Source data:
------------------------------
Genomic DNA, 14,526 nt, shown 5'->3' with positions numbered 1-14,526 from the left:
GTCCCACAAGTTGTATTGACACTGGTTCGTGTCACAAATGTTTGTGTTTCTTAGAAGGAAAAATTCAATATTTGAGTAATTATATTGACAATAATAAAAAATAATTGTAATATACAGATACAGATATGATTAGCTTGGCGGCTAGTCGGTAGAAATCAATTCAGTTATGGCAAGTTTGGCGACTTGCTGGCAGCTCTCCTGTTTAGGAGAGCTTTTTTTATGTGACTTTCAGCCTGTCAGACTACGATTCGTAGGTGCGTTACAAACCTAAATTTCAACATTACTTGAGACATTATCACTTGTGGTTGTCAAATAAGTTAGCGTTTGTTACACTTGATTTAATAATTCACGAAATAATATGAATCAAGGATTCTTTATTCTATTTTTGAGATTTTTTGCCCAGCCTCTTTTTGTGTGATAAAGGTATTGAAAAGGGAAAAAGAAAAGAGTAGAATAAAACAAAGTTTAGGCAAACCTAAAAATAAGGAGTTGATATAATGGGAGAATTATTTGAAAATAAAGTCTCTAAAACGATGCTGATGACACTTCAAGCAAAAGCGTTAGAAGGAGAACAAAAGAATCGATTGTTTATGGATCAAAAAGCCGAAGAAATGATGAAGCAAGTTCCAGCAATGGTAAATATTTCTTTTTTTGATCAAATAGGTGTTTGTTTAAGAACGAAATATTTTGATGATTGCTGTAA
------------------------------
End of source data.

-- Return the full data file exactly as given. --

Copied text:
Genomic DNA, 14,526 nt, shown 5'->3' with positions numbered 1-14,526 from the left:
GTCCCACAAGTTGTATTGACACTGGTTCGTGTCACAAATGTTTGTGTTTCTTAGAAGGAAAAATTCAATATTTGAGTAATTATATTGACAATAATAAAAAATAATTGTAATATACAGATACAGATATGATTAGCTTGGCGGCTAGTCGGTAGAAATCAATTCAGTTATGGCAAGTTTGGCGACTTGCTGGCAGCTCTCCTGTTTAGGAGAGCTTTTTTTATGTGACTTTCAGCCTGTCAGACTACGATTCGTAGGTGCGTTACAAACCTAAATTTCAACATTACTTGAGACATTATCACTTGTGGTTGTCAAATAAGTTAGCGTTTGTTACACTTGATTTAATAATTCACGAAATAATATGAATCAAGGATTCTTTATTCTATTTTTGAGATTTTTTGCCCAGCCTCTTTTTGTGTGATAAAGGTATTGAAAAGGGAAAAAGAAAAGAGTAGAATAAAACAAAGTTTAGGCAAACCTAAAAATAAGGAGTTGATATAATGGGAGAATTATTTGAAAATAAAGTCTCTAAAACGATGCTGATGACACTTCAAGCAAAAGCGTTAGAAGGAGAACAAAAGAATCGATTGTTTATGGATCAAAAAGCCGAAGAAATGATGAAGCAAGTTCCAGCAATGGTAAATATTTCTTTTTTTGATCAAATAGGTGTTTGTTTAAGAACGAAATATTTTGATGATTGCTGTAA